Authorities in Kabale municipality in conjunction with Entusi Resort and Retreat Center, have embarked on a campaign aimed at collecting plastic garbage materials in a bid to improve sanitation in the area.
This campaign will see authorities collecting all plastic garbage materials which will be sold to Century Bottling Company (Coca Cola).
According to the Entusi Resort and Retreat Center Executive Director, Regan Nowamani, the municipality has already allocated a piece of land to them to set up a plastic collection centre.
“When you move through Kabale municipality, you find plastics all over but when we construct a plastic collection centre, we shall be buying a kilogram of plastics at Shs 250 then sell them to Coca Cola for recycling,” said Nowamani.
During the launch, participants who included Uganda Peoples Defence Forces, Municipality officials, schools, tour operators and other stakeholders cleaned the municipality high street.
Nowamani added that the campaign shall also see Kabale municipality look more attractive and neat especially to the tourists visiting it.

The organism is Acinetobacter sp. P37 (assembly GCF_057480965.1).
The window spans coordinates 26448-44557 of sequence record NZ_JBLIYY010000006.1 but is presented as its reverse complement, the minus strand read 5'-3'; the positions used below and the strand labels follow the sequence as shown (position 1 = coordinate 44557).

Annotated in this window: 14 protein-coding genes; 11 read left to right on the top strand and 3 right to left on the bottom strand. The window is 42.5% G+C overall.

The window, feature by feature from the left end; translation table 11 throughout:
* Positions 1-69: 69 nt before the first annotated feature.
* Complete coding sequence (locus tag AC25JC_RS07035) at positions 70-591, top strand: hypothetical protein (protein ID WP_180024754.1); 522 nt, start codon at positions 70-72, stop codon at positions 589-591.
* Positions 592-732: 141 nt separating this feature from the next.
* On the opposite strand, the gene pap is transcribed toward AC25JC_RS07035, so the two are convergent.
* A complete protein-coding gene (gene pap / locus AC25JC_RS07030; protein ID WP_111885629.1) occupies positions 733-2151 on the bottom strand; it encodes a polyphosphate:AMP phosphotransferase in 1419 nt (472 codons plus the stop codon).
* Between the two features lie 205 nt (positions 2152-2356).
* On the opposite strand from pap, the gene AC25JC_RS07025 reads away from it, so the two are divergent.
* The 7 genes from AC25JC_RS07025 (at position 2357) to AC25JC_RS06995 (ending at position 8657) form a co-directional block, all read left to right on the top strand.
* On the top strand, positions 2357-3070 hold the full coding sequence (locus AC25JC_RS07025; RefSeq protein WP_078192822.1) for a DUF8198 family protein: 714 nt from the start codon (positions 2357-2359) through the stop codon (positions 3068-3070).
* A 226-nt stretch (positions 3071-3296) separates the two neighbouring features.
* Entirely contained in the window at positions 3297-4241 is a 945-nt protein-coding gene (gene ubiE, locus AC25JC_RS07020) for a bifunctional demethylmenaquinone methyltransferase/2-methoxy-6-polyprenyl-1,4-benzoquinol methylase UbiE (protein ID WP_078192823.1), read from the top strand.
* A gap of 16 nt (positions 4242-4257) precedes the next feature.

“As tour operators, we always find tourists who tell us that the town is not that clean especially with the disposal of plastics. We pray that people embrace proper disposal of plastics so as to improve the sanitation of our area,” he added.
The Kabale municipality Mayor, Ssentaro Byamugisha hailed the initiative saying that on top of ensuring cleanliness, it will also be a source of income to some people.
“There will be people who will invest time in collecting the plastics which may later be a source of some money since they will be bought,” he said.
Farouk Barabyeki, the In-charge of Plastic Collections from Century bottling company said that they would like to see more towns in Uganda free of plastics.
“We are trying to see that our towns look more appealing without these unnecessary plastics. Kabale in the next few days will be a model town if locals appreciate this move,” he said.
Bright Kiboneire, one of the participants said that he was concerned about the existence of too much garbage in Kabale.
“I think this is a move we have always wished for because the cleanliness of this town is our concern. We cannot keep rejoicing when our city is this untidy,” he said.
Andrew Beije, the Kabale municipality health inspector said that despite such interventions, some people have persistently disposed garbage in wrong places.
“We shall be very strict in ensuring that our people respect the existence of the available garbage collection centres,” he said.